precautions while using oxygen therapy

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Precautions while using Oxygen Therapy

safety tips for preventing accidents when using oxygen therapy.
31. Oxygen safety
Oxygen makes things burn much faster. Think of what happens when you blow into a fire; it makes the flame bigger. If you are using oxygen in your home, you must take extra care to stay safe. If you have been prescribed oxygen 24 hours a day you may need a back up oxygen cylinder. Discuss with your doctor whether this is the case for you.
32. Have your home ready
Make sure you have working smoke detectors and a working fire extinguisher in your home. If you move around the house with your oxygen, you may need more than one fire extinguisher in different locations.Smoking can be very dangerous. No one should smoke in a room where you or your child is using oxygen. Put a NO SMOKING sign in every room where oxygen is used. In a restaurant, keep at least 6 feet away from any source of fire, such as a stove or fireplace.
33. Be careful in the kitchen
Be careful with your oxygen when you cook. 1 Keep oxygen away from the stove top and oven. 2 Watch out for splattering grease. It can catch fire. 3 Keep children with oxygen away from the stove top and oven. 4 Cooking with a microwave is OK.
34. Other safety tips
Do not store your oxygen in a trunk, box, or small closet. Storing your oxygen under the bed is OK if air can move freely under the bed. Keep liquids that may catch fire away from your oxygen. This includes cleaning products that contain oil, grease, alcohol, or other liquids that can burn. Do not use Vaseline or other petroleum based creams and lotions on your face or upper part of your body unless you talk to your respiratory therapist or doctor first.
35. References
American Thoracic Society. Why do I need oxygen therapy? http://www.thoracic.org/clinical/copd guidelines/for patients/why do i need oxygen therapy.php. Accessed on May 8, 2014. National Home Oxygen Patients Association. Understanding oxygen therapy: a patient guide to long term supplemental oxygen. http://www.homeoxygen.org/assets/docs/Understanding%20Oxygen%20Therapy%202013.pdf. Accessed on May 8, 2014.
36. Initial setup
You need to be informed about how to use your equipment safely and correctly. Do not accept delivery of unfamiliar equipment until your oxygen supply company has taught you how to use it. Check the label on every oxygen container before you use it. Liquid oxygen should have Oxygen Refrigerated Liquid U.S.P. on the label. Compressed oxygen cylinders should have Oxygen Compressed U.S.P. on the label. If the label of a container reads differently, do not use the container. Call your oxygen supply company immediately. Keep a new tank of oxygen available at all times. Even if you use an oxygen machine (concentrator), you will need the tank for leaving the house and during power failures. Have a back up oxygen system to use in an emergency.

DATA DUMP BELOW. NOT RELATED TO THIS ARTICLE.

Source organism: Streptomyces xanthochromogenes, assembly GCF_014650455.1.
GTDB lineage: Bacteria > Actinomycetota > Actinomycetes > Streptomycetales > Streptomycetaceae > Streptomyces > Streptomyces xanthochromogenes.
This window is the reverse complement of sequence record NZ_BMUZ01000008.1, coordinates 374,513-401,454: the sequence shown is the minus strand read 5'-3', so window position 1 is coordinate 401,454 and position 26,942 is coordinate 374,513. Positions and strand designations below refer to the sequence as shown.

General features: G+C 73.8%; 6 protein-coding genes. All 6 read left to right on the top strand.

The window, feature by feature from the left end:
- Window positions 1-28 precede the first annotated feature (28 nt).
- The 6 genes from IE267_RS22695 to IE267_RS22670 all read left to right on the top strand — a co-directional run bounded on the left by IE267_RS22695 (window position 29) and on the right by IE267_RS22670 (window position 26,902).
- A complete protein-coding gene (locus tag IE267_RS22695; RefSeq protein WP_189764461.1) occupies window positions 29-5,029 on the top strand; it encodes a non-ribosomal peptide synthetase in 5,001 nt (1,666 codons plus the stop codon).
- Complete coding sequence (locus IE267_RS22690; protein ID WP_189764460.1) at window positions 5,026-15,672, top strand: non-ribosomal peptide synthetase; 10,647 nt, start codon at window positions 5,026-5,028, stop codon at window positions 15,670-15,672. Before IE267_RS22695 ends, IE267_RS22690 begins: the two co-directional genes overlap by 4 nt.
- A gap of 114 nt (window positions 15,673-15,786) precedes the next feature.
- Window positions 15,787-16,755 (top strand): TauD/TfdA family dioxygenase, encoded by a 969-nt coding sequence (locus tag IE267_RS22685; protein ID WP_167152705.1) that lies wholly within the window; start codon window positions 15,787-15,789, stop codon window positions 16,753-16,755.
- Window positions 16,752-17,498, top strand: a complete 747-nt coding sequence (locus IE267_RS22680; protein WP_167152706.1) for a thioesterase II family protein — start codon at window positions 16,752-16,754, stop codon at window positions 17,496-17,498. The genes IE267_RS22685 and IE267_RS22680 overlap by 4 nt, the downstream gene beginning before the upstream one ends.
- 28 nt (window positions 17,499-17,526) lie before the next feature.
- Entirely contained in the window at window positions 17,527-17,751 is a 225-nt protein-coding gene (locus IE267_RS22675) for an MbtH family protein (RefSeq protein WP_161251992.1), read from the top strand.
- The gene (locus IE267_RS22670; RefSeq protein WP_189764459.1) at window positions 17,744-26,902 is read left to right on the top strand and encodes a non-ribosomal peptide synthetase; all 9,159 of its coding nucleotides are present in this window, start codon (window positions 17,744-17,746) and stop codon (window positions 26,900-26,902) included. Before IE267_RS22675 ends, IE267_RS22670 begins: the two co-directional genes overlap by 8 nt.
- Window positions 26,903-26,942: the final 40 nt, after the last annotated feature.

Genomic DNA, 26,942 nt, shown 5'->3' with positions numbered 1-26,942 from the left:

37. Order a new supply of oxygen two to three days
Order a new supply of oxygen two to three days before needed or when the gauge reads 1/4 full.If a tank is used, be sure it is attached to a stable cart so it wont fall or roll. Keep a written list of what rate (how much) oxygen being used. Never increase the flow rate on your oxygen without your physicians permission or above the prescribed level.
38. Keep the phone number
Keep the phone number near of the company that brings the oxygen to your home. In the event of problems, call them. Oxygen is a safe gas as long as it is used properly. Contrary to what most people believe, oxygen will not explode. Oxygen does, however, support combustion. Therefore, any material that is already burning will burn much faster and hotter in an oxygen enriched atmosphere.
39. Using and maintaining tanks
Be sure to know how to turn the oxygen on and off, and set the flow rate. Check the tubing if you are not sure the oxygen is coming through the tube. Look for kinks, blockages, or to see if the tubing has become disconnected from the oxygen container. Also check if the oxygen is turned on. Use a water based lubricant, rather than petroleum jelly, on the lips and cheeks.
40. Patients can put a small piece of gauze
If the nasal cannula rubs the upper lip, patients can put a small piece of gauze or fabric under it for padding. There are also commercial products that make this tubing more comfortable for the nose and ears. Keep all cords and tubing neat. Do not leave cords or tubing running across an area where you or someone else may trip on it. Keep oxygen containers from becoming too hot. Store containers in an area with good air flow. Never leave an oxygen container in a car trunk or a hot vehicle.


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